In the past week or so I read (or re-read) three books whose collective theme, in retrospect, is one of cynicism, but they are coincidentally all perfect reading material for when you're on the hopper.
First up, and least cynical of them all, is a collection of travel writing called Not So Funny When it Happened. Featuring excerpts from such authors as Dave Barry, Bill Bryson and David Sedaris, it's a self-described compendium of travel humor and misadventure. I highly recommend it.
Next (in order of cynicism) is The Worst Case Scenario Survival Handbook: Dating & Sex. This book is hilarious, if not altogether the most practical self-help manual out there. It opens with a chapter describing the steps to determine if your date is an axe murderer, and things go downhill from there.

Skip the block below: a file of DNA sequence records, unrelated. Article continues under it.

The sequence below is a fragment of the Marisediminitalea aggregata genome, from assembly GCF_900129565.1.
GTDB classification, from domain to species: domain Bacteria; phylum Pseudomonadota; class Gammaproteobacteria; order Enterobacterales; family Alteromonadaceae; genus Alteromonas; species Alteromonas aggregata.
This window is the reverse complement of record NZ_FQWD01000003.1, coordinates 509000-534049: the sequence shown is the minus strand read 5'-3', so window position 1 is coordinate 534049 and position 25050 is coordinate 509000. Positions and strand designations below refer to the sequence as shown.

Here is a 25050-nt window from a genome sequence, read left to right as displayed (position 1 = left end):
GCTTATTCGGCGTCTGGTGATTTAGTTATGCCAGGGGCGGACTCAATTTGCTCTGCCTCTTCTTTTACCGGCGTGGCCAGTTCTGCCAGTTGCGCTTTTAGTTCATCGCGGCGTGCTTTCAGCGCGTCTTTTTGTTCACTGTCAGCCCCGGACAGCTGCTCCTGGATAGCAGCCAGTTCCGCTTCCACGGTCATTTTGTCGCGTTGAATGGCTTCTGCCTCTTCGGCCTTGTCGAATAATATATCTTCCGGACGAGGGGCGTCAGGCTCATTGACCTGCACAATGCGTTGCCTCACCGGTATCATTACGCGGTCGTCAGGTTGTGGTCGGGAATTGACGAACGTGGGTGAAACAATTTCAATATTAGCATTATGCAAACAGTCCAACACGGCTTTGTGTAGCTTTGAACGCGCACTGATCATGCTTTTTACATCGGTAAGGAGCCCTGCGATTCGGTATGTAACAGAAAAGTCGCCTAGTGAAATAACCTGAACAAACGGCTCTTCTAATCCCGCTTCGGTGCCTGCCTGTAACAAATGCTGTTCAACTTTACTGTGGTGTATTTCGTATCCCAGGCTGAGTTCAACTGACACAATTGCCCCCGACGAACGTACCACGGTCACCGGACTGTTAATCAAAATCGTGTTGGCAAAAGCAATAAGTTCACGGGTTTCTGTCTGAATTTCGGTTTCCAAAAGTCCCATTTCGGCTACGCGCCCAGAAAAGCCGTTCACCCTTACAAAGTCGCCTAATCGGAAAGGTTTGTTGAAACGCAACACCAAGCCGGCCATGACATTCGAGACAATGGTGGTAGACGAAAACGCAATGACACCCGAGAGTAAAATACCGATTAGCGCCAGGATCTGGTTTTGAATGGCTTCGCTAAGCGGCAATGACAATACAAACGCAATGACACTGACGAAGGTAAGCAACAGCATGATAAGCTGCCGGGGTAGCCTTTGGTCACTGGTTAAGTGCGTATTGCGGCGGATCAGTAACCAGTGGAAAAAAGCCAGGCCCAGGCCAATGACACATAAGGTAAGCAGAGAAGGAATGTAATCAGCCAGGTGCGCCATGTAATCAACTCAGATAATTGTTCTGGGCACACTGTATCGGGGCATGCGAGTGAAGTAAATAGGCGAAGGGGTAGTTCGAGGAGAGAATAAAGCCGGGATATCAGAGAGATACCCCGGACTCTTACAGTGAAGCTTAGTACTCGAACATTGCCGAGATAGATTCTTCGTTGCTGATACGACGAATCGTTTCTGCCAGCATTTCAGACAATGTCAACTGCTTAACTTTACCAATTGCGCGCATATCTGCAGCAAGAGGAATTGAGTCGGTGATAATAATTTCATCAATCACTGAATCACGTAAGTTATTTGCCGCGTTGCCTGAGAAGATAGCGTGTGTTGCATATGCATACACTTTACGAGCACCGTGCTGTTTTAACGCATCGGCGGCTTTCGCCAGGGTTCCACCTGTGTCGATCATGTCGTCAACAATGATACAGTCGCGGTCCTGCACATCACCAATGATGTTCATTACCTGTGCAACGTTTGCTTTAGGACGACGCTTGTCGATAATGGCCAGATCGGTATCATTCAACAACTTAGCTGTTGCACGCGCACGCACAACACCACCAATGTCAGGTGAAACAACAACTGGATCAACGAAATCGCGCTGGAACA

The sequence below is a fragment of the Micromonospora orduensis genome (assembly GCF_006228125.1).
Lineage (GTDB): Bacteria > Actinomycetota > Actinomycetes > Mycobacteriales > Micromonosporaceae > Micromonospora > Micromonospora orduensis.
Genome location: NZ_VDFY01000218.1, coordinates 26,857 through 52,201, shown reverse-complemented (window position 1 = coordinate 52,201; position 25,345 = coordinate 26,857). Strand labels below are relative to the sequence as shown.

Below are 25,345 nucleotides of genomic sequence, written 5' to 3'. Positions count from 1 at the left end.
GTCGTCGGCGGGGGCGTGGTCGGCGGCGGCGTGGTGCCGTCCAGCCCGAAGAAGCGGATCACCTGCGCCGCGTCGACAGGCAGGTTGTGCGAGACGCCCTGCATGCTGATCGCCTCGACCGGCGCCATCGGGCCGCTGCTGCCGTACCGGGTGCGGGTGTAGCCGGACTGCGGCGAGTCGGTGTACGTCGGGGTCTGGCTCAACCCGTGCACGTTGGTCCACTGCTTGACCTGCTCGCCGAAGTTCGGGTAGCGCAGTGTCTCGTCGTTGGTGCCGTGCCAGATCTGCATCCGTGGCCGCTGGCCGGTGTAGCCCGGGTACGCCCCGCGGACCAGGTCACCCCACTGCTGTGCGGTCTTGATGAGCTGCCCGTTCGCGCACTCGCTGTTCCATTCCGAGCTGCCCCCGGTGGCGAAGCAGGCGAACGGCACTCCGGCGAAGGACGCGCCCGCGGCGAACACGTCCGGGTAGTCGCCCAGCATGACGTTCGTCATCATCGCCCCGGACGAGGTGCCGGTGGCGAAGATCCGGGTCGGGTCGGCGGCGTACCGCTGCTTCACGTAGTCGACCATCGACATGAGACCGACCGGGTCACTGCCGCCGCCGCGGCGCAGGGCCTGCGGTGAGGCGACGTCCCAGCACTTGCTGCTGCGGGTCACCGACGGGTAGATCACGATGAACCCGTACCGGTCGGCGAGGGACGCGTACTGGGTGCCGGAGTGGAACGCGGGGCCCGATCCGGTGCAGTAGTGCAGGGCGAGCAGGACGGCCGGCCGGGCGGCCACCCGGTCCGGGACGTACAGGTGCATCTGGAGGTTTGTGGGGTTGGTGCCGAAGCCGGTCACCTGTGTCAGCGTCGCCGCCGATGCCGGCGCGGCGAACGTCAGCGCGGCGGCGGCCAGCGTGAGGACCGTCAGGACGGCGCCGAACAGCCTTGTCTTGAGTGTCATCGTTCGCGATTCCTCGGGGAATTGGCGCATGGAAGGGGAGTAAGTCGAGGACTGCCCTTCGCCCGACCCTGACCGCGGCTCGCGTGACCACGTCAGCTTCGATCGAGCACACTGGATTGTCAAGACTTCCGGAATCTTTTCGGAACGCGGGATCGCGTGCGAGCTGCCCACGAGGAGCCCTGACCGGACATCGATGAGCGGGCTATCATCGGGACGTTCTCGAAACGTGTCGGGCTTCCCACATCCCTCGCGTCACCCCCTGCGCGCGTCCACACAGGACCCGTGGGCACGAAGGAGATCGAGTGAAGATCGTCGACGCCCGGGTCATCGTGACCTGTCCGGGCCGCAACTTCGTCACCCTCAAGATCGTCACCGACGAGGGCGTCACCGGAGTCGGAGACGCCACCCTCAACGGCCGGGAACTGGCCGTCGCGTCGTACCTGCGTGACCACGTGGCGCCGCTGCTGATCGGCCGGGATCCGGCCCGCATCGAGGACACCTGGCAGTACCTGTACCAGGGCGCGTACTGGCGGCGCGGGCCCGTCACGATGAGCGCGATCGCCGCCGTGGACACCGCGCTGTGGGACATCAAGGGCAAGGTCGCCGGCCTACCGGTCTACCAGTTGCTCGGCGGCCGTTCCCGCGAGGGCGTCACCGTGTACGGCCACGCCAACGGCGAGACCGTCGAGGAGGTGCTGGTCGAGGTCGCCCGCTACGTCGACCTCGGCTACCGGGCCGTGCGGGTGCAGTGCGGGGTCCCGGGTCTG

Finally, and what has to be the most patently cynical book I've ever read (including the works of the great Russian writers), I leave you with The Pessimist's Guide to History: An Irresistible Compendium of Catastrophes, Barbarities, Massacres and Mayhem from The Big Bang to the New Millennium. In what can only be described as a prescient moment, the book ends with this:
On New Year's Day, despite a few minor glitches, ATMs dispensed cash, utilities functioned, planes were still flying in the air, no nuclear weapons were deployed, terrorists did not strike, and as dawn broke around the world, the earth was still rotating on its axis.
It was enough to bring tears to a pessimist's eyes. Of course, we never know what's just around the corner, do we?